Even the flea market ticket sellers use the money to help maintain the fair grounds. But our ISP’s do almost nothing for what they charge. (Remember, I said almost since to be fair, they do have data centers to maintain. Although, if you care to make the argument, I would suggest first looking at tech giants like Google and Amazon!) And let’s not forget that these ISP’s are already bringing the wires to your home/business for other reasons like cable TV and/or phone services. In fact, it costs them almost nothing to simply add one more service on those lines – Internet Access! These ISP’s don’t even provide the majority of the equipment we use either. Want proof? Then answer this: do you own your own modem or are you leasing one from your ISP? That’s your proof!

      Quite simply, your tax dollars didn’t help build a way to access the Internet. And that’s where these ticket sellers come in – our wonderful ISP’s who happen to also own a great big mall of full of shops which happen to also compete with those little tiny flea market people.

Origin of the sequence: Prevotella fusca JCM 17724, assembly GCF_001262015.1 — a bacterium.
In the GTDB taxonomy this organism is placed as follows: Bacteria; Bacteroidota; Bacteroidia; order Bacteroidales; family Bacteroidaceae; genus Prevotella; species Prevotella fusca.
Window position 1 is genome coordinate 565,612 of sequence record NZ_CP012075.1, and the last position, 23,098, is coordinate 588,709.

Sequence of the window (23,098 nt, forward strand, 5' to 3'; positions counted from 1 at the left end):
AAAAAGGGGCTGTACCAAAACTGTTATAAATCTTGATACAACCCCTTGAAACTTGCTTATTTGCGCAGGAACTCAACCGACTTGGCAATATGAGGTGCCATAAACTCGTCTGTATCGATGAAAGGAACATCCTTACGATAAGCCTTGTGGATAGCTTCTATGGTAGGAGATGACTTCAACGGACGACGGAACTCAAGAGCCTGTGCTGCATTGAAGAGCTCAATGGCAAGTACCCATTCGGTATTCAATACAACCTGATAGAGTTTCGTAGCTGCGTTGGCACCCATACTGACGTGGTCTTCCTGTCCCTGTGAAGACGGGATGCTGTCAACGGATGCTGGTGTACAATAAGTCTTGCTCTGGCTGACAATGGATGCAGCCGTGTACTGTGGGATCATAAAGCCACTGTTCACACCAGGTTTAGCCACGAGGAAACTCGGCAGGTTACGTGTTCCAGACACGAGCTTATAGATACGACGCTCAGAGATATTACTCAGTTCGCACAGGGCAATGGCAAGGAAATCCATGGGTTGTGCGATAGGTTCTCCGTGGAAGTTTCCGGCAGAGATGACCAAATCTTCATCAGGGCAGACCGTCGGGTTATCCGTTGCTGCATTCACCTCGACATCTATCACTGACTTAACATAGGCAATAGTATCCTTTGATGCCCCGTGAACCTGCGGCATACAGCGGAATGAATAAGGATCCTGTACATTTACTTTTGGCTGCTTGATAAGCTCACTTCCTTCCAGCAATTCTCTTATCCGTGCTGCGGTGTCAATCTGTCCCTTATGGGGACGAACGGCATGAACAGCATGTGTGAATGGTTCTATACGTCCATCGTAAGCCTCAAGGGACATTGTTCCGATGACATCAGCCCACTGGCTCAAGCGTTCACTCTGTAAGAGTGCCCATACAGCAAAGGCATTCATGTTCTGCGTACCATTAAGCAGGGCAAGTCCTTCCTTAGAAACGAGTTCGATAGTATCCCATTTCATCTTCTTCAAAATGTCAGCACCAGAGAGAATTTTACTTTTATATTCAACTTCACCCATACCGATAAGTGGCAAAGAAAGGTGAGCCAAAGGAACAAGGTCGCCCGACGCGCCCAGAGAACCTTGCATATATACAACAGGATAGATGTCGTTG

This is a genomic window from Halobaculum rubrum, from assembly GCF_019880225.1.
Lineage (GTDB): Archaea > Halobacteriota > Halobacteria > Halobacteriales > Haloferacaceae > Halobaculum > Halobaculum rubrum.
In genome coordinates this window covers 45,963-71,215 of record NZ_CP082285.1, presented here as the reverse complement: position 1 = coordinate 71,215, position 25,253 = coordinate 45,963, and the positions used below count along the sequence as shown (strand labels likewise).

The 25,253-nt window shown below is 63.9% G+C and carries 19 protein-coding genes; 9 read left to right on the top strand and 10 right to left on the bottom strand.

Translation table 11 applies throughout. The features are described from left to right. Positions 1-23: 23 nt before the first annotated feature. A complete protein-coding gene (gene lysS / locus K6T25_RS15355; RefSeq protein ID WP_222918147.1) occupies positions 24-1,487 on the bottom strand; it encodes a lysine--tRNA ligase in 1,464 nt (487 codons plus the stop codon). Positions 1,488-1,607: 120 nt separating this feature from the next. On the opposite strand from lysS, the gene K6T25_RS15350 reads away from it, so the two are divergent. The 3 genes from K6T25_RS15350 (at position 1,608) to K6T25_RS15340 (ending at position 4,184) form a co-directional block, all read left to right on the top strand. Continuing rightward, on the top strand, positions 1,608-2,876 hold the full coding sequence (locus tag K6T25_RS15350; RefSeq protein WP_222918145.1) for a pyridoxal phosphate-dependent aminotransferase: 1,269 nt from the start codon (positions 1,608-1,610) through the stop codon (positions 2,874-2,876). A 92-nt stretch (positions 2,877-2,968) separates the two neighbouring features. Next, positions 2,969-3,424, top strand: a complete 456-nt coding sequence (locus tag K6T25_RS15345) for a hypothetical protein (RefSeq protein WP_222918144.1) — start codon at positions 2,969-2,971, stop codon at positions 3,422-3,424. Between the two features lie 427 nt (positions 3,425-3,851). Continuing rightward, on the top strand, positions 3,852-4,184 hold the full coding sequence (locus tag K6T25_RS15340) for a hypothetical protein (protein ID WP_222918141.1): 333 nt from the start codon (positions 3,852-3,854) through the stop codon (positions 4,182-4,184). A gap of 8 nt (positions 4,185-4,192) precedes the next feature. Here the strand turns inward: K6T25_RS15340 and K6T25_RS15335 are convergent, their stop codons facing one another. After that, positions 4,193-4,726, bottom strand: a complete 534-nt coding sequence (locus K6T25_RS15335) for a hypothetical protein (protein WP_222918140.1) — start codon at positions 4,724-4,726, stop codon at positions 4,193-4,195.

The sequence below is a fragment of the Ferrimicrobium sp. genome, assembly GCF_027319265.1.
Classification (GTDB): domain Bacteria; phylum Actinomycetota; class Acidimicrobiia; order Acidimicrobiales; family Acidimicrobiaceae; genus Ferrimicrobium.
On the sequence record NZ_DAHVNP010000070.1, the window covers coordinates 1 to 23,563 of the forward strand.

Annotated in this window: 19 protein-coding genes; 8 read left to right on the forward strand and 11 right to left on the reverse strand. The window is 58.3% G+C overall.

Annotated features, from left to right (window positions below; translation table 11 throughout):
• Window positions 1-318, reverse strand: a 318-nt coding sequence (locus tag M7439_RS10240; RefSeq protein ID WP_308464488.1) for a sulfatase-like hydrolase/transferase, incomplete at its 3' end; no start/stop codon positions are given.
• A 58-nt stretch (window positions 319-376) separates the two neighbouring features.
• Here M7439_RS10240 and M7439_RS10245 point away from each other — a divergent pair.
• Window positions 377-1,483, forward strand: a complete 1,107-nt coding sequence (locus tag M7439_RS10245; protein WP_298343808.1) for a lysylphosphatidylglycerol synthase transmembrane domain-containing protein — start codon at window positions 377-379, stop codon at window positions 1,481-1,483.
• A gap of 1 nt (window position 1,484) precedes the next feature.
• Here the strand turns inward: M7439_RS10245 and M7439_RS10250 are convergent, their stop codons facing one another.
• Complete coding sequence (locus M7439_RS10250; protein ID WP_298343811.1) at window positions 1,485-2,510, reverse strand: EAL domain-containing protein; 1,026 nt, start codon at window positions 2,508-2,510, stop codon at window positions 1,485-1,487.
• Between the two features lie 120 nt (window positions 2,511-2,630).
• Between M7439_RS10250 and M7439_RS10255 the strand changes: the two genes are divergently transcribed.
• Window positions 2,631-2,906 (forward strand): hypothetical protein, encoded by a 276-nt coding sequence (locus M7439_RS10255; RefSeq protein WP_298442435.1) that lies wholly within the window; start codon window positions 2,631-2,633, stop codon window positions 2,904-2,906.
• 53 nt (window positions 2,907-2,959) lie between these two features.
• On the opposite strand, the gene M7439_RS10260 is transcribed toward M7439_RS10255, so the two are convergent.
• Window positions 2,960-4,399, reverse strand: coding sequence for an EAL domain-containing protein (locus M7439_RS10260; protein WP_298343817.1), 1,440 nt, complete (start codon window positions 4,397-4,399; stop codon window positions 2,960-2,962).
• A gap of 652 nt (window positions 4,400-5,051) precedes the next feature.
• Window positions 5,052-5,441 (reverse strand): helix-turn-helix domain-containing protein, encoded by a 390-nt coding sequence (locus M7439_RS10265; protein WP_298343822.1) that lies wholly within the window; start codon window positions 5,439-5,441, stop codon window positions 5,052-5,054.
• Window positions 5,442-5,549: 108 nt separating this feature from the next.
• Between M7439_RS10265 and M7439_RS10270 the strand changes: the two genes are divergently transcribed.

Do you see a problem here? Would you say there’s a conflict of interest maybe?!

      So to bring this example full circle, what has just happened with this “net neutrality” thing is that those ticket sellers (the ISP’s) are now able to search each and every customer who goes to the flea market. These ticket sellers can now act like un badged cops and charge even more money depending on what they find you doing, what you buy, or even who you decide to talk to! And let’s not forget that these ticket sellers (the ISP’s) are already charging a bogus charge based on each person’s weight analogous to the data caps.

      It’s sucks! And I’ am amazed that a tech guru like John C. Dvorak isn’t out there with pitch fork and torch with the rest of us.

      • NewFormatSux says:

        The ISPs have an incentive to produce faster speeds and more products. Why would Comcast bother to produce OnDemand services if they can just keep charging more and more?